Down on a bend in the Thames near Barnes in London is one of England’s most important wildlife habitats, the WWT London Wetland Centre.
The Wildfowl & Wetlands Trust (WWT) was established by Sir Peter Scott in 1946 to prevent the extinction of many species of birds, some of which had dwindled to tiny populations by that time. He established several sites across the country, but when the London Water Ring Main was established in 1988 it rendered the old Victorian reservoirs in Barnes redundant and Sir Peter saw this as a golden opportunity to introduce something entirely new to London. Equipped with a 200 year lease on the land and several million pounds worth of funding, work started on what would eventually become the 104 acre WWT London Wetland Centre – the old concrete reservoirs were broken up and a range of new habitats were established to suit particular types of bird, with the centre finally opening to the public in 2000. It was recognised as a Site of Special Scientific Interest (SSI) as early as 2002.
Visit the WWT London Wetland Centre today and you will discover lakes, pools, wader scrapes, reed beds, marshes and water meadows that see visits from over 191 species of birds throughout the year, from the commonplace tufted duck to previously threatened species such as barnacle geese and shoveller ducks, whose populations have exploded since the centre was established. Although you can wander around and spot birds in the open, there are six hides dotted throughout the centre that will allow you to get a close-up view, as well as being a useful shelter when the weather turns nasty! The largest of these is the impressive three-storey Peacock Tower which gives you a commanding view over the main lake, the grazing marsh and the reservoir lagoon beyond (which seemed to be a favourite of several species of crane today). The World Wetlands area also mimics the natural habitats of the rarer species which the centre accommodates, with plants and landscaping that clearly make them feel at home.
Because of the very favourable conditions at the WWT London Wetland Centre, reptiles, ambhibians, insects and small mammals have also made their home here – there are several species of snakes to be found on the site, many rare moths, butterflies and dragonflies populate the wild flower meadows and lake fringes, and even the endangered water vole immortalised in Kenneth Grahame’s ‘Wind In The Willows’ can be found here in numbers. Much to the delight of younger visitors, otters are a recent arrival – specifically a small family of Lutra lutra, our native species. I’m pretty sure that with the improvement in river conditions across the country they’re not endangered these days, but their enclosure is certainly a major draw for visitors to the centre. In addition to the otters, the centre has many facilities for keeping children entertained – the Discovery Centre, Explore Adventure area and the Pond Zone are all aimed at kids.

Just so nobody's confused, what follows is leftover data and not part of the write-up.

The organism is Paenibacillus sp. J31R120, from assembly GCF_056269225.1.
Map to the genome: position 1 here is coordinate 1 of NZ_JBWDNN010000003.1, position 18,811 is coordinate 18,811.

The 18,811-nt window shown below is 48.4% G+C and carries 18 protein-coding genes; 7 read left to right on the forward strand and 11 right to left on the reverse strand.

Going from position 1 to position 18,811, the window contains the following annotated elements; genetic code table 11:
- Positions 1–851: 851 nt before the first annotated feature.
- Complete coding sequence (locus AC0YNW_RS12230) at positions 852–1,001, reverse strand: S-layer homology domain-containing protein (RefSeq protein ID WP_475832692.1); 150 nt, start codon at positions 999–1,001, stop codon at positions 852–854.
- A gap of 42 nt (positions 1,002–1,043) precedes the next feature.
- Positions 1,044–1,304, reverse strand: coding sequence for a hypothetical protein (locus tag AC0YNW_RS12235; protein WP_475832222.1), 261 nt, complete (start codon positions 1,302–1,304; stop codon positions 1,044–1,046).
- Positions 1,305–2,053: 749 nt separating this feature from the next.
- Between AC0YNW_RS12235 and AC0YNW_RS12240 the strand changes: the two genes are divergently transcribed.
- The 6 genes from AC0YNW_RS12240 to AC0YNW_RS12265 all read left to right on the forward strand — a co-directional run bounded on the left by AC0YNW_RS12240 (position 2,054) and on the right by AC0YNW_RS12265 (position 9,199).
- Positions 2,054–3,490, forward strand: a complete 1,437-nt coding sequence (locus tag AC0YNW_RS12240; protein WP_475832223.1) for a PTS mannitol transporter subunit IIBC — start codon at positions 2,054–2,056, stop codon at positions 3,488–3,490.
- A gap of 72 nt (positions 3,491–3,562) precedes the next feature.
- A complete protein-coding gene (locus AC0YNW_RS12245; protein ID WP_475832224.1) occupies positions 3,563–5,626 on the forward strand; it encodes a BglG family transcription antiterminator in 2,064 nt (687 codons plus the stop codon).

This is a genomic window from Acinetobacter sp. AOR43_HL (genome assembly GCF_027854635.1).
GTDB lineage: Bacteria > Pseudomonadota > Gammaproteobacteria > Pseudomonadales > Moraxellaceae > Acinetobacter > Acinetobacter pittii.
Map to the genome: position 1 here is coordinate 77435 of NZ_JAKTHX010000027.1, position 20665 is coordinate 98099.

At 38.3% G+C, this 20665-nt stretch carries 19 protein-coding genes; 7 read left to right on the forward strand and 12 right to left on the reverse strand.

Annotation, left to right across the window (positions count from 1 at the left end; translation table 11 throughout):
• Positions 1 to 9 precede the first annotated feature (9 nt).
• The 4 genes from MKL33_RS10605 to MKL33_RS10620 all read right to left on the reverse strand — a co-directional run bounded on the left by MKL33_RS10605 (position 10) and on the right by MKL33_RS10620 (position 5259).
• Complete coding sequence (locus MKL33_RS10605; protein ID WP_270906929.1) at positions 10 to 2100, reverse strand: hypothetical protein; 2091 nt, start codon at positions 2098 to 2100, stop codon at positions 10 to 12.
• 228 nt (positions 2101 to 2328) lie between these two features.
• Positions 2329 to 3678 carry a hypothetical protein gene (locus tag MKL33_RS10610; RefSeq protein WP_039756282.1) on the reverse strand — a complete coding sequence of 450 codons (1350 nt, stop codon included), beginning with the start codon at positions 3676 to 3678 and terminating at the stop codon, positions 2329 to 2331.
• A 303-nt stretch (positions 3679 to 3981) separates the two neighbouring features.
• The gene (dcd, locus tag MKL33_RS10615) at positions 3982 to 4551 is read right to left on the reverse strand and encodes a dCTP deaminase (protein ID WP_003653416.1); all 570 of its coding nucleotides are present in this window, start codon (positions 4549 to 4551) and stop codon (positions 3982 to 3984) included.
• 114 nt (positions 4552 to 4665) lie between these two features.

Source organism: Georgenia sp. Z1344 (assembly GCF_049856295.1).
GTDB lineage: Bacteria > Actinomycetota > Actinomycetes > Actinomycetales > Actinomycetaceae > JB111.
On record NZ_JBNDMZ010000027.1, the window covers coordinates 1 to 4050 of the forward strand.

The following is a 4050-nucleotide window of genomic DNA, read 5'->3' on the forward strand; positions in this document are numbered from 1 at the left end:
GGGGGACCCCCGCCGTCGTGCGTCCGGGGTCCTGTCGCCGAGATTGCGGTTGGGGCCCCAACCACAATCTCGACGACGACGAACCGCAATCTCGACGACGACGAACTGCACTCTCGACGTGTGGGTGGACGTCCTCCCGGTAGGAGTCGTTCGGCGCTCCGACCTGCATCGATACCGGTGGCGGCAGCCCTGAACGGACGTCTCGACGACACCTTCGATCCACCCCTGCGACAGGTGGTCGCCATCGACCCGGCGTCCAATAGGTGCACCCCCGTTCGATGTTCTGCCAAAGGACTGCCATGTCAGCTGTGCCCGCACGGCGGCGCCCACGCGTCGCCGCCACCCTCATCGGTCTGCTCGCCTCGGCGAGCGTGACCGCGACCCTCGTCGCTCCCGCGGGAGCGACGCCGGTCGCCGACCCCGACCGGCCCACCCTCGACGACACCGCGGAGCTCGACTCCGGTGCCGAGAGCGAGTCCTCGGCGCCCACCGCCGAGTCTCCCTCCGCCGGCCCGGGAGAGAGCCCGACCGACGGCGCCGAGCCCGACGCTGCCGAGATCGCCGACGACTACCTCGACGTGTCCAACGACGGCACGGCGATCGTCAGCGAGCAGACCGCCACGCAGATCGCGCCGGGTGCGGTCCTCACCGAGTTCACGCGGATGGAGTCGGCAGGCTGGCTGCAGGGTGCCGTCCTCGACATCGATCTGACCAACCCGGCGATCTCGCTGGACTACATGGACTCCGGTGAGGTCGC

For the adults seeking something different there are always the bats! There’s a bat sanctuary at the WWT London Wetland Centre which can see activity by up to nine of the UK’s seventeen different species, and there are occasional ‘Big Bat Walks’ in the evenings for the curious. Do check the centre’s website for the next round of tours if our little leathery-winged friends get you excited – after having spent many an evening on the Welsh coast with groups of bats flying in tight circles around me in the dark I’m not entirely sure how I feel about them if I’m honest!
If you’re planning a visit to the WWT London Wetland Centre I would definitely recommend taking part in one of the guided tours – our expert guide earlier today really helped the group appreciate the site, including pointing out animals that we wouldn’t otherwise have seen. Going on a guided tour will also equip you with information on the site’s history, and of course the staff are able to answer the most detailed questions on any and all birds that you spot. Tours take place at 11am and 2pm daily, and at 3pm you’re invited to go along and see the exotic birds in the World Wetlands area being fed.
Entry to the WWT London Wetlands Centre costs £10.99 for adults and £6.10 for children (with gift aid included). You can find out lots more at their website here, and there’s lots of social media activity to check out including their Twitter feed and Facebook fan page. As well as the slideshow above I’ve compiled an extensive album of images which you can look at here on Google+ to get a feel for what your visit might entail.